Generating audit reports of the process, so you can track what changes occurred when, and with all of the information that led to those changes.
Writing our first commercial plug-in that updates metadata (all our other commercial plug-ins to-date have been read-only). In this plug-in we have opted to only update metadata via the standard, unmodified, well known and trusted SAS %MDU macros. Whilst we have lot of experience with the SAS metadata model, we decided to give our customers a gentle introduction to Metacoda driven metadata updates.
If you’d like to see the Metacoda Identity Sync Plug-in in action, here’s a short 10 minute screencast. I show the initial configuration, building an Identity Sync Profile, and a small initial load of AD users, driven by the selection of an initial set of AD groups. That saved profile can then be re-used for further interactive synchronizations (adding, updating and deleting identities as appropriate), as well as being used to drive regular batch synchronizations (topics for future screencasts perhaps?).
We’ve been getting some great feedback from the people we have shown so far, so I hope you’ve found this video interesting too. If you’d like to find out more about this new plug-in, or any of our other Metacoda Plug-ins, please contact me, or visit the metacoda.com web site. We’re still taking on beta testers for the the upcoming Metacoda Plug-ins 5.0 release too.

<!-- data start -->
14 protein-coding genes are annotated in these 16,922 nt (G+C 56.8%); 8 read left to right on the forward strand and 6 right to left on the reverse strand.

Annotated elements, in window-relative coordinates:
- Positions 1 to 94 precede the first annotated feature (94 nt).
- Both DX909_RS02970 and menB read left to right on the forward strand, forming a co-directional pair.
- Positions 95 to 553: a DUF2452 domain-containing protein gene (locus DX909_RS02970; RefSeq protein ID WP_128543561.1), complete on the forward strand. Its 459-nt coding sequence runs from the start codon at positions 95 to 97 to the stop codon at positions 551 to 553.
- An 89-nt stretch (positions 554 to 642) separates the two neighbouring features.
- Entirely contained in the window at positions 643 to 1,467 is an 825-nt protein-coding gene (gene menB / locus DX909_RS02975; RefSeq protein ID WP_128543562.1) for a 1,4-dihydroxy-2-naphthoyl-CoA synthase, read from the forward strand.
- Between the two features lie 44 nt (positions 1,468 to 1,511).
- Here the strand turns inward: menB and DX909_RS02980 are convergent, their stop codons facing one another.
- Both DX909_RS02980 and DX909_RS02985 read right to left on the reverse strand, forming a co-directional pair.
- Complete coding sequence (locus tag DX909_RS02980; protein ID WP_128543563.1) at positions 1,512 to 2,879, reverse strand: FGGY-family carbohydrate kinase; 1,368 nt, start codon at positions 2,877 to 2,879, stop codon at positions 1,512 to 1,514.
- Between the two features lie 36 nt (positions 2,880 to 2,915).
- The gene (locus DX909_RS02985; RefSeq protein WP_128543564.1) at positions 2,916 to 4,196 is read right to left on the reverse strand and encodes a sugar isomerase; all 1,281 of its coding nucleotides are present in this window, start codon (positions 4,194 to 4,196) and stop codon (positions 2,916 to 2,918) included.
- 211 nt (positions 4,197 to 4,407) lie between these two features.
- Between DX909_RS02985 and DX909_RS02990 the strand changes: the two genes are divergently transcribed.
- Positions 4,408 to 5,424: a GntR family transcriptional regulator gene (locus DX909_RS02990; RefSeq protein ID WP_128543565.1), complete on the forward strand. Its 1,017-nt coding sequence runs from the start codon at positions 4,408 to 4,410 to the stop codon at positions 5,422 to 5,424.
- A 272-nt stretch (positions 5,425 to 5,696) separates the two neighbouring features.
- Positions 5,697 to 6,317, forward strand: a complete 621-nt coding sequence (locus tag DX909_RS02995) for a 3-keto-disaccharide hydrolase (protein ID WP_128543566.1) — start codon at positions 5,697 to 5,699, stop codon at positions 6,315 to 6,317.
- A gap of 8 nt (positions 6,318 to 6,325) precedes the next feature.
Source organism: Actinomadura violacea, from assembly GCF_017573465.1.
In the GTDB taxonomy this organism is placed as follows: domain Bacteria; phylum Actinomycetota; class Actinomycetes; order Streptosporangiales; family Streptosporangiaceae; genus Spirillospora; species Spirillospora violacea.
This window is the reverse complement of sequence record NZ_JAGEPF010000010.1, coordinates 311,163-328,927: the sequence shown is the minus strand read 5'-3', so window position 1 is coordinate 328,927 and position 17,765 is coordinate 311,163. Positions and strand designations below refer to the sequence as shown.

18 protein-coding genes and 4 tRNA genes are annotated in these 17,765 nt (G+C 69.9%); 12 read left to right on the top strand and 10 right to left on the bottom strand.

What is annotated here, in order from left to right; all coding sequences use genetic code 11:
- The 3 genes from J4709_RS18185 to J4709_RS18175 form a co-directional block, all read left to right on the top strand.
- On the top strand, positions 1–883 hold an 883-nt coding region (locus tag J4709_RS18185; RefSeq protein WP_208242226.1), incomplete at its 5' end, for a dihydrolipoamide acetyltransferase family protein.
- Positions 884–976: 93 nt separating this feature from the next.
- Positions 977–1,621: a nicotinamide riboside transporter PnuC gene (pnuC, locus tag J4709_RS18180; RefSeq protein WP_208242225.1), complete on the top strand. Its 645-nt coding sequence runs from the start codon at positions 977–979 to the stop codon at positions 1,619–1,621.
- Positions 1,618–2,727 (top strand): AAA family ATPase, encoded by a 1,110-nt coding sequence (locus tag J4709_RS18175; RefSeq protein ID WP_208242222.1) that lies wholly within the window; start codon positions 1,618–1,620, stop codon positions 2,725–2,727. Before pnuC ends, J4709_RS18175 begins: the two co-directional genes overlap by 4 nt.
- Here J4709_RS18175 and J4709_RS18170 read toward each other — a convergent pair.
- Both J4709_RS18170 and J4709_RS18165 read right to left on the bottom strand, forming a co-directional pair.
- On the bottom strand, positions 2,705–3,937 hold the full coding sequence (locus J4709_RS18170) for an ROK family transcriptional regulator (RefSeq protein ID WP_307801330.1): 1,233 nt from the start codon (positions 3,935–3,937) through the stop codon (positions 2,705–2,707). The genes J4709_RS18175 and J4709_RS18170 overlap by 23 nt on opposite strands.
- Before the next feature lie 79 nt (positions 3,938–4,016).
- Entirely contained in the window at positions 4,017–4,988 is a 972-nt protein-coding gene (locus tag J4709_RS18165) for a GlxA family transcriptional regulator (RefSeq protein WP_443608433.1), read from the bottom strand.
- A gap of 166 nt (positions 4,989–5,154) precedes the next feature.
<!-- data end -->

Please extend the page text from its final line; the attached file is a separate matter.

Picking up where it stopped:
SAS® 9.4 M3 is now available (as discussed by Andy Ratcliffe in his recent NOTE: blog post), so I’m downloading a new SAS depot using the SAS Download Manager. I’m downloading it onto a Linux server that happens to have X11 available, but I’m choosing to use console (text) mode, rather than the default X11 windowed mode.
Using SAS Download Manager in console mode is my preferred method because I find it more flexible. Why Console mode? I know from experience that a SAS depot download is going to take a few hours and, if I run SAS Download Manager in windowed mode, I risk losing the remote X connection if there are any network disruptions between me and the server. By running SAS Download Manager in console mode, in combination with screen over an SSH session, I can easily disconnect/reconnect as required. I can disconnect (Control-A D) when I leave the office to go home, and reconnect (screen -r) when I get home to check on progress. I can also get screen to capture a log of the session in a text file (screen -L).
Of course, I could have used a Windows or Mac version of the SAS Download Manager to download onto a laptop and then upload onto the server, but that ties the laptop to a single location for the duration of the download. Plus if I’m not near the server at the time, I’d have to download and then upload nearly 50GB of SAS depot. If I’m traveling with my 4G mobile broadband connection, the server also has a much faster and much cheaper internet connection than I do! These are some of the reasons I prefer console mode.